The extended prize money provisions will be in place as of 1 December 2014 and run until 31 December 2015. Further details of how the payments are operated are included in the Notes to Editors.

  • Sunday Bonus Scheme

For some time it has been an area of concern for the industry that Sunday racing is not performing as well as would be hoped in terms of both quality and quantity of runners. To this end initiatives have been introduced such as Sunday prize money thresholds (implemented by HBLB in 2014) and the Sunday Bonus Scheme (trialled by BHA in 2013).

The Sunday Bonus Scheme performed well in 2013 with runners up by an average of 30% against corresponding 2012 races. As such it was decided that the AVC Fund could be used to reintroduce and enhance this scheme, there having been no available pot of money in 2014 to extend the trial.

To this end a number of Sunday Bonus Races will be introduced, taking the form of a series of enhanced prize money Sunday races, culminating in a Final towards the end of both the Flat and Jumps seasons. The added benefit of this scheme is that Sundays will also have a feature race to act as a focal point for the day’s racing.

The details of the proposed Series are yet to be finalised but options may include a Veterans Chase Series or a Flat Sprint Series.

Once finalised, each Series will be designed to create interest in Sundays and where possible the Series will be aimed at generating additional runs per horse.

£300,000 of the Fund will be dedicated to enhancing Sunday Racing in this manner, with an additional £500,000 being provided by the HBLB’s Racing and Betting Incentive Fund.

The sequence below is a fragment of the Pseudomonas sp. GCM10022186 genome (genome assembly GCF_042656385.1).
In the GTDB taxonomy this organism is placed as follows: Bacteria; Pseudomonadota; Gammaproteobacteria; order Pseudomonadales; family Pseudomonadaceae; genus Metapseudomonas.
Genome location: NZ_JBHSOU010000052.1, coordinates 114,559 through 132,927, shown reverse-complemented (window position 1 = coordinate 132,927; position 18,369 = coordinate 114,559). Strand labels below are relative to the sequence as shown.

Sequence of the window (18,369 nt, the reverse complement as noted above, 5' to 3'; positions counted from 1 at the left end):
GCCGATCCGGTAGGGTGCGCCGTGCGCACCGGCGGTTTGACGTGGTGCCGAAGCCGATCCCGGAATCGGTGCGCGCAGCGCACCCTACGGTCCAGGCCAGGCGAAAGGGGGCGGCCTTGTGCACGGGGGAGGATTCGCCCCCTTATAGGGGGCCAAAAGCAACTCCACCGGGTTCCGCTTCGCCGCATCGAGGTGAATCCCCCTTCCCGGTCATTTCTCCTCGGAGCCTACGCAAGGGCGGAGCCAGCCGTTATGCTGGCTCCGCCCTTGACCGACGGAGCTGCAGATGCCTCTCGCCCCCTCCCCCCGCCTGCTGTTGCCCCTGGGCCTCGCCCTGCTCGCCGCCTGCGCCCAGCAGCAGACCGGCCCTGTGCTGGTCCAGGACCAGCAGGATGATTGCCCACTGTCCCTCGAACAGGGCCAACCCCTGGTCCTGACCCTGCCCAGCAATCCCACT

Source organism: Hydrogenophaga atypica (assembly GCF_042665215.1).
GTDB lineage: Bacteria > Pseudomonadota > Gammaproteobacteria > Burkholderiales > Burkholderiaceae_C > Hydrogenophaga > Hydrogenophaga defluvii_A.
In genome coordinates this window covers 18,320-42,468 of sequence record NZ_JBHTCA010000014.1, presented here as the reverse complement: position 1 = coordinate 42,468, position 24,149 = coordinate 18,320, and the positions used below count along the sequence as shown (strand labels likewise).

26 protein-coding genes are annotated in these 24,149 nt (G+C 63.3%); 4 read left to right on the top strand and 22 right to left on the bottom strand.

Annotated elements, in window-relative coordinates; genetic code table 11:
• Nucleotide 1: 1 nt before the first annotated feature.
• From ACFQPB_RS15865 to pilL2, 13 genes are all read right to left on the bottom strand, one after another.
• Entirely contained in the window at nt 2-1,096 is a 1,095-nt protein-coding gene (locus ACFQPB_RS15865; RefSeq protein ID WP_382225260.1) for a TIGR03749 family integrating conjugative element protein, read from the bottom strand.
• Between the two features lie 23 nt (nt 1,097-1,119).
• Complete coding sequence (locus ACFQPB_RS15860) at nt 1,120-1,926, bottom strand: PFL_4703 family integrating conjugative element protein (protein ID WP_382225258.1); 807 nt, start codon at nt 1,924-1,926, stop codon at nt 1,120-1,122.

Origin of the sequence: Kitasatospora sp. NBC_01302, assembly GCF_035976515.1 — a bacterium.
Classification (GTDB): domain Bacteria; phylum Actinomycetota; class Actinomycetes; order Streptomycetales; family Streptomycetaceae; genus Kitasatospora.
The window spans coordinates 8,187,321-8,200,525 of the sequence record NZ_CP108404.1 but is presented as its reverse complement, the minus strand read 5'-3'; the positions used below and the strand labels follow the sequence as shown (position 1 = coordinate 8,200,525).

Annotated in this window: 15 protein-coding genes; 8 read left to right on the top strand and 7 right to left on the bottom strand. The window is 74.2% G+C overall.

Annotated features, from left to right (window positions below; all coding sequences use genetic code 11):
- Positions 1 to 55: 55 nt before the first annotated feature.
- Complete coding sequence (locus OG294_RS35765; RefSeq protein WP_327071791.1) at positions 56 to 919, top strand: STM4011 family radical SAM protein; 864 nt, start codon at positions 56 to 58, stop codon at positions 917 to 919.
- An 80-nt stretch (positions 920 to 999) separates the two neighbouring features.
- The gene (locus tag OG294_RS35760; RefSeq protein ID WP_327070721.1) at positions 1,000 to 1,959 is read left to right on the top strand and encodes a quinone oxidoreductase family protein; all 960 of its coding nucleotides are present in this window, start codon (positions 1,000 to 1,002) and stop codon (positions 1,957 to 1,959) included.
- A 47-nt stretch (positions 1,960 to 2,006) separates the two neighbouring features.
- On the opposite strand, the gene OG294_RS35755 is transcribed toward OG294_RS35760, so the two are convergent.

The first Sunday Bonus Series will be introduced in early 2015.

Paul Bittar added:

“The process of developing and agreeing the mechanisms for the use of the Fund has been a lengthy and complex one, involving consultation across the Racing industry and extensive discussions with the bookmakers and the Levy Board. However the agreed solution has been achieved with support and buy-in from all parties as the best use for the AVC Fund.”

Richard Wayman, Chief Executive of the Racehorse Owners Association and representative of the Horsemen’s Group, said:

“Extending prize money down the field will provide a contribution towards the expenses of owners whose horses are currently earning nothing, which can only have a positive effect on field sizes. The extent of the impact remains to be seen but the growing costs of sending a horse to the racecourse is an issue increasingly raised by owners, particularly those with runners in lower grade races, and so these additional payments are a welcome initiative. Similarly, a race series leading to a valuable final will be attractive for those connected with horses who usually compete for more modest sums, and the chance to target some bigger prizes is sure to appeal to some.”

Alan Delmonte, HBLB Chief Executive, said:

“We are pleased that Racing and the four bookmakers have reached agreement, which was then endorsed by the HBLB Board. The aim of the AVC is to drive growth in levy. Racing’s consultation exercise has led it to the view that the best use of the fund is to extend prize money payments and, if this does prove to influence running plans significantly, the AVC fund will work effectively.”